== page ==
By Tim Cuprisin Media Columnist Published Jul 06, 2011 at 11:00 AM

Nancy Grace's HLN show Tuesday night opened with a screeching "child advocate," complaining that the jury had gotten in wrong in the afternoon's verdict acquitting Casey Anthony in the death of her daughter.

"We've been OJ'd!" shouted Susan Moss in a voice I feared would crack my TV screen. "This is the worst thing to happen to Florida since hanging chads!"

It was as ridiculous as Grace's own contention on her show that "the devil is dancing tonight" in the wake of the verdict.

"But this has been going on for years as Grace early on decided that Anthony was guilty, and hammered away night after night, dubbing Anthony, "tot mom." But it often sounded like she was calling her "top mom."

Grace is clearly one of the pundits blasted by Anthony defense lawyer Cheney Mason after the verdict. He blasted three years of "media assassination" of Casey Anthony, and criticized uninformed legal analysts.

Mason's list might have included lawyer Richard Herman, who was pontificating on CNN before the verdict came in. "Somebody had to have told her if they came back this quick it's going to be murder. And she's got to know it. I mean, someone had to have told her if they came back this quick, it's going to be murder.

"No way out for her," Herman said of Anthony, shortly before she was found not guilty.

One of the few legal pundits worth listening to – and one who never shouts – is Jeffrey Toobin. He countered Herman gently. 

"This certainly seems like a good prosecution jury," Toobin said. "But, you know, I just think that it's important to recognize how wrong we can be about these stereotypes.

"One of the classic pieces of folklore is that juries deliberate one day for each week of testimony. So, if it's an eight-week trial, you can expect eight days of deliberations. Here, we had a more than an eight-week trial, and we're going to have essentially two days of deliberations."

In other words, things are not always as they seem.

The bottom line is that all of this was noise about as unimportant a story as you'll find. It was a local murder story that was transformed into a national soap opera, turning Casey Anthony into a celeb.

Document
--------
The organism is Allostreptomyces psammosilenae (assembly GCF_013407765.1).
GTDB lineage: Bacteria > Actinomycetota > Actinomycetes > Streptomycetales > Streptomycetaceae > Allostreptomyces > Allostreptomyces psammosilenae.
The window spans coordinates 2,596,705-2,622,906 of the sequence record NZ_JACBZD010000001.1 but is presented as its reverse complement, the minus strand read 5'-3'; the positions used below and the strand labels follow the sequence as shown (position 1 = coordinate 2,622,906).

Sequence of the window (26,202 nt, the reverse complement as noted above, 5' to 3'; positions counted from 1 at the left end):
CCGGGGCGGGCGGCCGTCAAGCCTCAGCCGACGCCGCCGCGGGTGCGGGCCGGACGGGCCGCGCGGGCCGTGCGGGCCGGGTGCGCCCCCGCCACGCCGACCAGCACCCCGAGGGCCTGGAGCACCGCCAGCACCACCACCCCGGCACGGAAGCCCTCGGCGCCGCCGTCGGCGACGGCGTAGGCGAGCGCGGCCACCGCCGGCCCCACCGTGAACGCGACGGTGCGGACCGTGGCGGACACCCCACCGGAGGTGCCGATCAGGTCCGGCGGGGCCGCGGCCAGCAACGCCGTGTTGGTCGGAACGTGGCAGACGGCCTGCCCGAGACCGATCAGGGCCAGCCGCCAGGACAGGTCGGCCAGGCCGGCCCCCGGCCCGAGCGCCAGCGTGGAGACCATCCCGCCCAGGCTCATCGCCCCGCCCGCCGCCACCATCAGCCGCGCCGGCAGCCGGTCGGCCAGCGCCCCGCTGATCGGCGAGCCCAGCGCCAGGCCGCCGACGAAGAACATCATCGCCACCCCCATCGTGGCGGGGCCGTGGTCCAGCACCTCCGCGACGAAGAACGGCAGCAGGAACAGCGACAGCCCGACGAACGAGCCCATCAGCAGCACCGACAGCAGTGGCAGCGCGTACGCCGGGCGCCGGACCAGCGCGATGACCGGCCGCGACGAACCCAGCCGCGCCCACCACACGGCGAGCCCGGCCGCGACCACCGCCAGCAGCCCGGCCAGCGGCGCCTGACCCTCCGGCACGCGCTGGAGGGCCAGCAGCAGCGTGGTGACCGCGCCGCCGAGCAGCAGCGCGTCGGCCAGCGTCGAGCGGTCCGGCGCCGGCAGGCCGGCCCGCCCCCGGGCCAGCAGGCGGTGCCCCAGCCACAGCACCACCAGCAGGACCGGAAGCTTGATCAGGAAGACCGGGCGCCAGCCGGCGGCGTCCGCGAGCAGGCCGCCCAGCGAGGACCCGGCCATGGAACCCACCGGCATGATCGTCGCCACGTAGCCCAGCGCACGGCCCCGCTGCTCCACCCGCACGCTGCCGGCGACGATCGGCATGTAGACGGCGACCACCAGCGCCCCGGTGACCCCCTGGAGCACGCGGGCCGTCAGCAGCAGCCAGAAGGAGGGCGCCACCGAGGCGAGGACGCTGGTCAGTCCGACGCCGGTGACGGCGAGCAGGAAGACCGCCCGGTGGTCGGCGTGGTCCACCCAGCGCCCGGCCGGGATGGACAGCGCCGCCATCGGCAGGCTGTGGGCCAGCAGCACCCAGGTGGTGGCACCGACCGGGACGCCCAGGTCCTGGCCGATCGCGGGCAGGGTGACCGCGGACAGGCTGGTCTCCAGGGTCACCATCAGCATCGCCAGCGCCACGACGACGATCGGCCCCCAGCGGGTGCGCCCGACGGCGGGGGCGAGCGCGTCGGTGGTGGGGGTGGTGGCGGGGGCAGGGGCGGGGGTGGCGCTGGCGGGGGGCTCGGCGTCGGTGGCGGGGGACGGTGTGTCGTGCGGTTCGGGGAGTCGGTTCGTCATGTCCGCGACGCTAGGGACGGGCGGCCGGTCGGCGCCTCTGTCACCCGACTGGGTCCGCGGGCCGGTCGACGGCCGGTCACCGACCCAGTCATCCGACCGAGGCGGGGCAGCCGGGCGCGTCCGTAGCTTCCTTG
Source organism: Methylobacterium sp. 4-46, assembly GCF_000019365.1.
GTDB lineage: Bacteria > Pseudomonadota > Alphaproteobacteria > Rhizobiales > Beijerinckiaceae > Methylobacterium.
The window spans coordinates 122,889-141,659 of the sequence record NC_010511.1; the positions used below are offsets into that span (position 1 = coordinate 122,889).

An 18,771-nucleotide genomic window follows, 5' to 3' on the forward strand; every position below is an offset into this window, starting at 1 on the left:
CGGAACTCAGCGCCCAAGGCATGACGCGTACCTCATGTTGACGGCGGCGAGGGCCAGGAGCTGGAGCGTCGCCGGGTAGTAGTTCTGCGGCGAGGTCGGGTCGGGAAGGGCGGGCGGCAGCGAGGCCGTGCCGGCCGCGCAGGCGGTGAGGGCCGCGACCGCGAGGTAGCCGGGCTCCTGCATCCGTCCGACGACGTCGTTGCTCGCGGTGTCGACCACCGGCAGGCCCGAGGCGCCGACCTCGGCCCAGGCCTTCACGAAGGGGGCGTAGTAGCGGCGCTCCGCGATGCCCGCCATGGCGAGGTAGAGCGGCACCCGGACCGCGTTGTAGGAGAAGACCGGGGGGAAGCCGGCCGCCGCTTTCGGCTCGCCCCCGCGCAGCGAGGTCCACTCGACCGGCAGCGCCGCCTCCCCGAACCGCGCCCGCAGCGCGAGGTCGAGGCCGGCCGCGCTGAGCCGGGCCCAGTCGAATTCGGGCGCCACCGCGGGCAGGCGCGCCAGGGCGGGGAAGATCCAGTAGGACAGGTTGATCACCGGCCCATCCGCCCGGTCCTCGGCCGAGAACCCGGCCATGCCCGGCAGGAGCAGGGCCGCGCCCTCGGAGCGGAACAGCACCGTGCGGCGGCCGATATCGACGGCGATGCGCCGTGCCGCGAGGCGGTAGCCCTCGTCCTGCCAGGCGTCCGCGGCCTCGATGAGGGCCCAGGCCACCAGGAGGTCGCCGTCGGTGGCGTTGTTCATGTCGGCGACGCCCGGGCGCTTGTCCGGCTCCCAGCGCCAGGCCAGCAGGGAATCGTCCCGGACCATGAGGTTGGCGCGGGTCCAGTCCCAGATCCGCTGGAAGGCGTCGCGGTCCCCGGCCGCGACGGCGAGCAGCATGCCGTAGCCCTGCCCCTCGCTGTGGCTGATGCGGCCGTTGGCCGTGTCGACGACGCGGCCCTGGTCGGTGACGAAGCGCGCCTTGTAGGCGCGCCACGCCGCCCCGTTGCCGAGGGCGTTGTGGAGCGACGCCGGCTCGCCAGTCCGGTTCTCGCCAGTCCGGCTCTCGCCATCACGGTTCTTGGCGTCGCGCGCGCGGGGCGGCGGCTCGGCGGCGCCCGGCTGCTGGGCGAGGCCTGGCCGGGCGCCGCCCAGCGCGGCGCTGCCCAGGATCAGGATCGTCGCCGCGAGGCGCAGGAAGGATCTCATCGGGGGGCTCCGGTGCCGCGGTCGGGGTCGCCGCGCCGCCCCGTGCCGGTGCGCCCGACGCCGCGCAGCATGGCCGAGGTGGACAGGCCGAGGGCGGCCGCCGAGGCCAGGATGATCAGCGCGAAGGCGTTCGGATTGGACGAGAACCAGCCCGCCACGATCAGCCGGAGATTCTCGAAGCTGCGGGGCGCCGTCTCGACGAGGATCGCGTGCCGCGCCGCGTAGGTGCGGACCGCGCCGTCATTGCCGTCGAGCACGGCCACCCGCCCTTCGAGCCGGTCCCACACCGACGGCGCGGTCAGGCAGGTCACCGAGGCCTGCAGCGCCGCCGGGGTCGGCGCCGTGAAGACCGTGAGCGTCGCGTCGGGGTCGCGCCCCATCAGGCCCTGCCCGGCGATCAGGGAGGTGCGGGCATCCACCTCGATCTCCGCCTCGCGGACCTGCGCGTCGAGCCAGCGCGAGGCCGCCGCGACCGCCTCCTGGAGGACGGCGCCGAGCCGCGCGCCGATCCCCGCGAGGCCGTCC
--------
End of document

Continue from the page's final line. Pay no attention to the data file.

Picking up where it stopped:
Cable TV news outlets have found these unimportant stories a great way to lure in viewers (like police chases). But trials go on and on and if they're like this one, they retain viewers. The yelling and screaming is an intrinsic part of the show.

And that's all any of this is to those of us with no real connection to the case, just a sad TV show.

On TV: Comedy Central is planning a roast of troubled Charlie Sheen on Sept. 19, the same day the season premiere of the Sheen-less "Two and a Half Men" on CBS. The roast will air after the sitcom's return.

  • The second season DVD of Fox's "Glee" is due out Sept. 13.
  • The last of three outlets of Soul Daddy, the fast-casual restaurant that resulted from NBC's "Next Great Restaurant," has closed at the Mall of America making it a complete and total failure. The show has not been renewed.
  • Elizabeth Hurley has joined the CW Network's "Gossip Girl" as a media mogul.

It's almost "Shark Week" again: Discovery Channel has released its first promo for this year's "Shark Week," the annual programming event that kicks off July 31. This one has a Lady Gaga theme:

Tim Cuprisin Media Columnist

Tim Cuprisin is the media columnist for He's been a journalist for 30 years, starting in 1979 as a police reporter at the old City News Bureau of Chicago, a legendary wire service that's the reputed source of the journalistic maxim "if your mother says she loves you, check it out." He spent a couple years in the mean streets of his native Chicago, and then moved on to the Green Bay Press-Gazette and USA Today, before coming to the Milwaukee Journal in 1986.

A general assignment reporter, Cuprisin traveled Eastern Europe on several projects, starting with a look at Poland after five years of martial law, and a tour of six countries in the region after the Berlin Wall opened and Communism fell. He spent six weeks traversing the lands of the former Yugoslavia in 1994, linking Milwaukee Serbs, Croats and Bosnians with their war-torn homeland.

In the fall of 1994, a lifetime of serious television viewing earned him a daily column in the Milwaukee Journal (and, later the Journal Sentinel) focusing on TV and radio. For 15 years, he has chronicled the changes rocking broadcasting, both nationally and in Milwaukee, an effort he continues at

When he's not watching TV, Cuprisin enjoys tending to his vegetable garden in the backyard of his home in Whitefish Bay, cooking and traveling.